HONOLULU, Hawaii (HawaiiNewsNow) - The families of more than 600 burials — unearthed during a construction project at Kawaiahao Church — are nearly finished with a burial treatment plan.
But the years-long controversy is far from over.
Kawaiahao Church first unearthed the burials in 2009 during construction of its multi-purpose center. Since then, more than 600 iwi kupuna have been discovered and are in storage in the church’s downtown basement.
The project is on hold. The families and the church want the iwi kupuna reburied as close as possible to where they were found, but there’s debate over the details and future development.
That’s left the issue mired in legal limbo and years of conflict between the families and the church.
Emotions were raw at a meeting earlier this week at the Oahu Island Burial Council.
"To say that this is a Hawaiian church and there are Hawaiian things over there. That's bull. We don't dig up our kupuna," said Kamuela Kalai, a cultural descendant.
There are 60 individual claimants to the iwi kupuna and more are coming forward to be recognized by the Oahu Island Burial Council.
"All the different articles, clippings of different families, members that have been buried at the church and they (Kawaiahao Church) still have not kept good records," said Alesa Kneubuhl, a lineal descendant
But church trustees say they’ve made their best effort to find records, which is made more difficult since some Hawaiian families did not traditionally reveal where exactly their loved ones are buried.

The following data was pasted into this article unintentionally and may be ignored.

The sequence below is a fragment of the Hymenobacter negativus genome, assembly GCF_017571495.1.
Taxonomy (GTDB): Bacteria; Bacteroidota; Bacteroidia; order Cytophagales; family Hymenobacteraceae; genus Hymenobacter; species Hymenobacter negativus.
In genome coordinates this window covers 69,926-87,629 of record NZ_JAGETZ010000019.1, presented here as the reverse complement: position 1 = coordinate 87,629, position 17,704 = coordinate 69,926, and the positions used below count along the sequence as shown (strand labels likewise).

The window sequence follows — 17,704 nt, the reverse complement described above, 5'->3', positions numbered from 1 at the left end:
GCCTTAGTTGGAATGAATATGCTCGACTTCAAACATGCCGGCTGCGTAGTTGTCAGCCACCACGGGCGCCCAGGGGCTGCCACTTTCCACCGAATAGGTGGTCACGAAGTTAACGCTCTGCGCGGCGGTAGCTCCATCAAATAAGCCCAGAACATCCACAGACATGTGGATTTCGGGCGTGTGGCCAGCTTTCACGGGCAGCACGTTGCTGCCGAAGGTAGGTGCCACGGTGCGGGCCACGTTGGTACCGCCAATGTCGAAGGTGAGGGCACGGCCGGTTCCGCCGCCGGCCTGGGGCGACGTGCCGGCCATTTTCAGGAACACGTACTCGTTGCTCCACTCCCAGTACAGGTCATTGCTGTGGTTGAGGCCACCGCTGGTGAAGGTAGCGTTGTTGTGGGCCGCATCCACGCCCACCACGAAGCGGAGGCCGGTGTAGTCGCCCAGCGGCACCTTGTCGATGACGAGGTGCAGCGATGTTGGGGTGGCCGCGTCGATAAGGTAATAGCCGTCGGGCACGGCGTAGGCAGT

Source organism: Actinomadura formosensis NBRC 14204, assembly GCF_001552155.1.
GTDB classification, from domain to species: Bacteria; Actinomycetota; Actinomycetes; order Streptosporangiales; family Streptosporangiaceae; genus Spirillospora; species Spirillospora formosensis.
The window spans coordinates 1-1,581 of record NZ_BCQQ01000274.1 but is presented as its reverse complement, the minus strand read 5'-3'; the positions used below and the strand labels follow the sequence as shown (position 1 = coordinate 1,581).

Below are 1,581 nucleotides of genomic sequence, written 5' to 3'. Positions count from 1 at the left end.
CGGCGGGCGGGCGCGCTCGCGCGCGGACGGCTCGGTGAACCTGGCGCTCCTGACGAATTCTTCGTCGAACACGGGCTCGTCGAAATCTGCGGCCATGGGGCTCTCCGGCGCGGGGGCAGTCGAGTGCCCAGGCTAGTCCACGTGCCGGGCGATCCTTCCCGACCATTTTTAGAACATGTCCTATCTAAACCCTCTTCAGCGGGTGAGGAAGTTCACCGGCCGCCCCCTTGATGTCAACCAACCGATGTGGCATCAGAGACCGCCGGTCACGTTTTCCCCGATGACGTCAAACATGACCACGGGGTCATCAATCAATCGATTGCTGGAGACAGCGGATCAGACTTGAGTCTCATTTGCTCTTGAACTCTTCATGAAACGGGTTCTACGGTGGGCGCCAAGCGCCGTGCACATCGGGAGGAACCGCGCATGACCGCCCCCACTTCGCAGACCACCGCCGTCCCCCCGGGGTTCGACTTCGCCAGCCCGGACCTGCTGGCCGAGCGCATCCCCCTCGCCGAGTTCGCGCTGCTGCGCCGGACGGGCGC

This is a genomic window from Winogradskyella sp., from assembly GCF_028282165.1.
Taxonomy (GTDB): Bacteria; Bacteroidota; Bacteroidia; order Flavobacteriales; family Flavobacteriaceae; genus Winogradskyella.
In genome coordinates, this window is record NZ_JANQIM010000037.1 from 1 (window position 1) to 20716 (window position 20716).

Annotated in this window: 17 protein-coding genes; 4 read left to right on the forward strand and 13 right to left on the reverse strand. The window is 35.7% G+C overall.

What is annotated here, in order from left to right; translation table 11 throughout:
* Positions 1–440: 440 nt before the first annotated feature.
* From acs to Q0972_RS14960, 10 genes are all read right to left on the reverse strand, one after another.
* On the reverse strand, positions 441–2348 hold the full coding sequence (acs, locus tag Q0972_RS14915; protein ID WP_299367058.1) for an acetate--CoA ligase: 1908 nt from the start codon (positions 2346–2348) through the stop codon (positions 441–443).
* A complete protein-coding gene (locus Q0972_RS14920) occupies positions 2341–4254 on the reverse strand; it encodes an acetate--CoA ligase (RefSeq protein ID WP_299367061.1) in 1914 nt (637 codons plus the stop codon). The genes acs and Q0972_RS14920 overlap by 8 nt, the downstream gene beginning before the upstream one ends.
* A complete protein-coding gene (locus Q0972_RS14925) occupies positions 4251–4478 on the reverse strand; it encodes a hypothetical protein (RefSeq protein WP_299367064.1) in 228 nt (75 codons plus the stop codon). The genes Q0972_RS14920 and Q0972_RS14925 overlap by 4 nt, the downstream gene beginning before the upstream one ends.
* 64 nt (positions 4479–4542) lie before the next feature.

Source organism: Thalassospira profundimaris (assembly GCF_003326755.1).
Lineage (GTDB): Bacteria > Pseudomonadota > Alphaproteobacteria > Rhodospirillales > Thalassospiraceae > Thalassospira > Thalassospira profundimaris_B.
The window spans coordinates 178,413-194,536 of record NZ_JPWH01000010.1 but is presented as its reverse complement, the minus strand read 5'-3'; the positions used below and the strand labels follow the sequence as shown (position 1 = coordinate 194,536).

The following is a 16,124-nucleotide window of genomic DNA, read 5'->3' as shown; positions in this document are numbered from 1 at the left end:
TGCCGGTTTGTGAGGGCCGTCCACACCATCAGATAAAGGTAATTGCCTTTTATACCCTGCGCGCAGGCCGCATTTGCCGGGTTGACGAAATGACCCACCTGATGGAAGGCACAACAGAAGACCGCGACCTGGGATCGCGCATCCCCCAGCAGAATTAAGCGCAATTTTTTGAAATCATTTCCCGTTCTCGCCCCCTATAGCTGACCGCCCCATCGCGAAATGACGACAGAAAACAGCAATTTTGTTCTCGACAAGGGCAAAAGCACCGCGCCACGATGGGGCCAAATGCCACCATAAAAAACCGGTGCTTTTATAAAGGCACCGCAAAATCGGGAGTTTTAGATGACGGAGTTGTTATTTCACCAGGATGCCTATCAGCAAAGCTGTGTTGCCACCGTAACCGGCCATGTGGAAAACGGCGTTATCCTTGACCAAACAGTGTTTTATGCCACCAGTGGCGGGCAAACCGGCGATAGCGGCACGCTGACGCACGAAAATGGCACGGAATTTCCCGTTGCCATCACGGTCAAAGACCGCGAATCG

“Who would imagine that any project would be caught between two laws. Historic and Department of Health. No one has had to navigate that before so the complexity is far greater than we expected or we wanted,” said Bill Haole, Kawaiahao Church trustee.
“We did not lose what we were given. We are going through what we have so it is a misstatement that we lost records,” said Haole.
The Oahu Island Burial Council gets involved when iwi have been discovered during a project.
The council has been has been advocating for Hawaiian families involved with the Kawaiahao issue, but the frustration over the government bureaucracy was palpable.
“Now we have this longstanding issue and at every turn it’s going to be a battle of people behind paper and pen,” said Hinaleimoana Wong-Kalu, burial council chair.
Kalai says families will meet in a couple weeks to finalize their burial treatment plan. She says it leaves no room for future development.